When it comes to skin care, more is not always better. Trust us: We’re all too familiar with the temptation to slather on a million and one products in the hope that your skin will be brighter, smoother, and softer than ever. But that could inadvertently lead to irritation, which is why certain product combos, such as benzoyl peroxide and salicylic acid, aren’t usually recommended.
However, one pairing can actually work very well together. Salicylic acid (also known as beta hydroxy acid, or BHA) and retinol can do serious magic for skin, and there’s no better time to pair them together — for a few reasons. Here, we get into the why and the how, and whether it’s a good idea for your skin’s particular needs right now.
How BHA and Retinol Work Together
There’s a common myth that BHA can inhibit the effects of retinol, but that’s just not the case. In fact, BHA and retinol work synergistically, meaning each makes the other work even better. BHA is an exfoliant, meaning it removes the dead skin cells on the surface of the skin. In doing so, it basically clears a pathway for other active ingredients to penetrate. So, if you’re using retinol after applying BHA, it may be even more effective than it would without BHA.
In turn, retinol can boost the effects of BHA, too. “Because the retinoid increases cell turnover and decreases the tendency of dead skin cells to clump together and clog pores, this may allow the salicylic acid to be more effective at exfoliating,” says board-certified dermatologist Hadley King, MD. It’s basically a win-win for your skin.
Let’s dismantle another myth, while we’re at it: BHA, though an acid, does not lower skin’s pH to the point where it renders retinol less effective. There’s minimal research to back up that claim, whereas a number of studies cite the efficacy of pairing retinol and acids.
Who Should Use BHA and Retinol Together?
Not surprisingly, the pairing of BHA and retinol is a go-to for anyone with oily skin, breakouts, or clogged pores. “Salicylic acid is an excellent comedolytic ingredient because it is oil-soluble and can penetrate into pores to gently exfoliate and remove excess sebum,” says Dr. King. “Retinoids are also excellent topical ingredients for fighting acne because they increase the turnover of skin cells and decrease their tendency to clog pores.” Using them together is like a one-two punch of skin-refining, pore-clearing power.
Even if you don’t necessarily have congested skin, the combination of BHA and retinol may also help with uneven skin texture. In keeping those dead skin cells on the move, they can work together to deliver smoother, softer skin over time.
Is It Safe to Use BHA and Retinol at the Same Time?
In short, yes. “For those with oily skin that’s not particularly sensitive, this combination may be tolerated on a daily basis,” says Dr. King. If you’re prone to breakouts, consider using our Strawberry Smooth BHA+AHA Salicylic Serum, which pairs 2% salicylic acid with a blend of gentle AHAs to smooth and clear skin, before applying retinol (and, of course, follow with a moisturizer). If that sounds intense, no sweat: The serum includes hydrating hyaluronic acid and soothing allantoin to keep skin comfortable.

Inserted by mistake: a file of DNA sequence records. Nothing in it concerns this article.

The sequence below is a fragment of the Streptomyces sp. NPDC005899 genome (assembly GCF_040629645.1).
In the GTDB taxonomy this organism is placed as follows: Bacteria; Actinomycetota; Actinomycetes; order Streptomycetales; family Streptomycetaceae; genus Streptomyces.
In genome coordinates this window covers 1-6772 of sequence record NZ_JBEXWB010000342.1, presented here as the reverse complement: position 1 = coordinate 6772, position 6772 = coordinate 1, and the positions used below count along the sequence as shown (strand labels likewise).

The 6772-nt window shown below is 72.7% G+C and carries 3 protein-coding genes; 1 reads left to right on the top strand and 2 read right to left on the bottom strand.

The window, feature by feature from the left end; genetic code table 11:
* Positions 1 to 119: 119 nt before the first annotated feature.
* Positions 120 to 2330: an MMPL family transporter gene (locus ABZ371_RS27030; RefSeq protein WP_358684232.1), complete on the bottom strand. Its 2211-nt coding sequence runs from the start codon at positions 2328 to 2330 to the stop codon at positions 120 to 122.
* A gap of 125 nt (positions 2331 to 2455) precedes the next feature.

For those with dry or sensitive skin, you just might have to rethink your timing, particularly if you notice any redness or peeling. If that’s the case, you can make your own schedule accordingly: Consider using BHA in the morning and retinol at night, applying them on alternating days, or using retinol every night and incorporating BHA into your routine two to three times a week.
One easy way to do this is with the Strawberry BHA Pore-Smooth BHA Blur Drops, which may be especially helpful during the daytime; it doubles as a makeup primer, thanks to its gentle blend of tapioca and rice — which blot excess oil and create a smooth canvas for foundation.
However, if your skin can tolerate it, this hybrid formula can also be used in the evenings alongside your retinol to blur and refine pores over time. It’s infused with the namesake strawberry enzymes and BHA, and is clinically proven to reduces excess oil, shine, and visible pores* in two weeks.
*Based on testing on 35 subjects when used as directed
Finally, another option for adding BHA to your retinol regimen is our Watermelon Glow PHA + BHA Pore-Tight Toner, which actively minimizes pores while drenching skin with hydration (courtesy of cactus water, hyaluronic acid, and cucumber). Translation: It’s incredibly gentle. That makes it a great prep step no matter what else you’re using in your routine.
Why You Should Use BHA and Retinol Right Now
People naturally tend to spend more time indoors during cooler weather, which makes it a very good time to get annoying (but necessary) skin-care adjustments out of the way. Exhibit A: If either BHA or retinol are new to your routine, you might experience skin purging — that annoying phenomenon in which the increased rate of cell turnover causes a pile-up of dead skin cells on the skin’s surface, which then clog pores. Not only that, but dormant zits underneath the surface also rise to the top at a faster pace. So, for several weeks as your skin gets adjusted, you may notice small red bumps accompanied by either whiteheads or blackheads.
Secondly, retinol often gets called out for making skin more sensitive to sunlight, so some recommend holding off on using it in the spring and summer. And while that increase in sun sensitivity is indeed true, consider this: All skin is pretty sensitive to sunlight, retinol or not. After all, it’s not as though avoiding retinol will make your skin magically more resistant to photoaging or burns. So long as you’re using a sunscreen with at least SPF 30 or higher (and reapplying throughout the day), retinol — along with its new pal, BHA — is fair game. And if you’re staying inside, consider that all the more reason to try it.
Read more about BHA and retinol: